Meet Our Neighbors: Elevate Ventures

Our Entrepreneurship Master's Program is housed in Notre Dame's Innovation Park, a commercial accelerator that houses startups taking research and innovation towards commercialization.  As such, Elevate Ventures, a private, non-profit VC firm is literally down the hall from (i.e. "neighbors") with ESTEEM's main offices.

Notre Dame California Initiative

The Notre Dame California Initiative launched in 2014 will accelerate opportunities across the campus, especially for ESTEEM students, who are well-prepared to leverage the broader connections with companies in the heart of 21st-century technology and innovation. 

Photo of Notre Dame Coffee Mug

The multi-pronged initiative involves establishing partnerships for research and commercialization, raising the University’s profile among inventors and investors, offering programs like ESTEEM and the Patent Law Masters, and recruiting more students to Notre Dame from the West Coast.…

Spring Break to Silicon Valley Planned

Thirty-four ESTEEM students will spend Spring Break in Silicon Valley, where Notre Dame’s California Initiative is establishing new opportunities for networking and learning. Students will hear talks from startup CEOs, incubator/accelerator founders, and venture capitalists; pitch their own ideas; shadow entrepreneurs; visit leading tech and life science companies; and have time to schedule their own encounters and interviews with employers in the area.…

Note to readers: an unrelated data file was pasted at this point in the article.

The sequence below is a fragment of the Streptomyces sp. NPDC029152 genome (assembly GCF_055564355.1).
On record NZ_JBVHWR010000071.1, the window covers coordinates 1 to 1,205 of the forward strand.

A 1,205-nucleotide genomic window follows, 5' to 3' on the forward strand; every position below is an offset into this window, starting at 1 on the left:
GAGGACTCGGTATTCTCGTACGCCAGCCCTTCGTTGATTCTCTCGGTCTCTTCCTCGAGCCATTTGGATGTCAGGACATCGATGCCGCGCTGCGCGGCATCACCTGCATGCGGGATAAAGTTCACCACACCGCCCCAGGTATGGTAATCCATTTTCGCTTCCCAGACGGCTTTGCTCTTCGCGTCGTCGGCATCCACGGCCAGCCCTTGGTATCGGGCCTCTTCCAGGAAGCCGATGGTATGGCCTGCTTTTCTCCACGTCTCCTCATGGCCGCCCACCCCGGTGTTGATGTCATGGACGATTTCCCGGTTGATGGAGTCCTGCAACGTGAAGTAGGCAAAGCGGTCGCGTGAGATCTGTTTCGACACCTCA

ESTEEM Students Help Explore New Venture

Last summer, students in the ESTEEM Program were given a very unique opportunity to work with real-life entrepreneurs, Bob Brutvan and Matt Raymond.  On an emerging technology.  At a highly regarded research University and Medical School.  It was a process filled with learning – learning that continued right up to the announcement several months ago that the two entrepreneurs would not be pursuing the commercialization of the technology after all.…

Entrepreneurship in the Political Area

The Following is a brief reflection of ESTEEM student John Vernon on the impact politics and policy can have on entrepreneurship and innovation.

I have always have had an interest in politics. Ever since I went to my first campaign event as an elementary school student in 2000, I knew I would stay involved with it at some point. Over the years I stayed active and became a news junkie, and I decided to engage in student government. As my interests developed I became very interested in the intersection between policy, business, and the sciences. How can these very different communities come to the table to interact with each other and encourage progress for the country? During the summer before my senior year I had the chance to work for a public policy consulting firm in Washington DC. There I was able to meet this question head on and learned about public policy issues and the political realm that is Washington DC.…

Faculty Mentor: Matt Leevy, Ph.D.

Matthew Leevy, Director of Biological Imaging at the Notre Dame Integrated Imaging Facility, is working with three ESTEEM students this year – Nick Machesney, Charles Berno, and Daniel Ward.  The laboratory is home of two startup companies – In Vivo Concepts, a platform for translating pre-clinical discoveries and devices to commercial markets, and Medical Data Printers, for producing 3D plastic models of patients’ heads that Ear/Nose/Throat doctors can study before performing surgery. Leevy has worked with two other ESTEEM students in the past whose contributions are part of patent applications.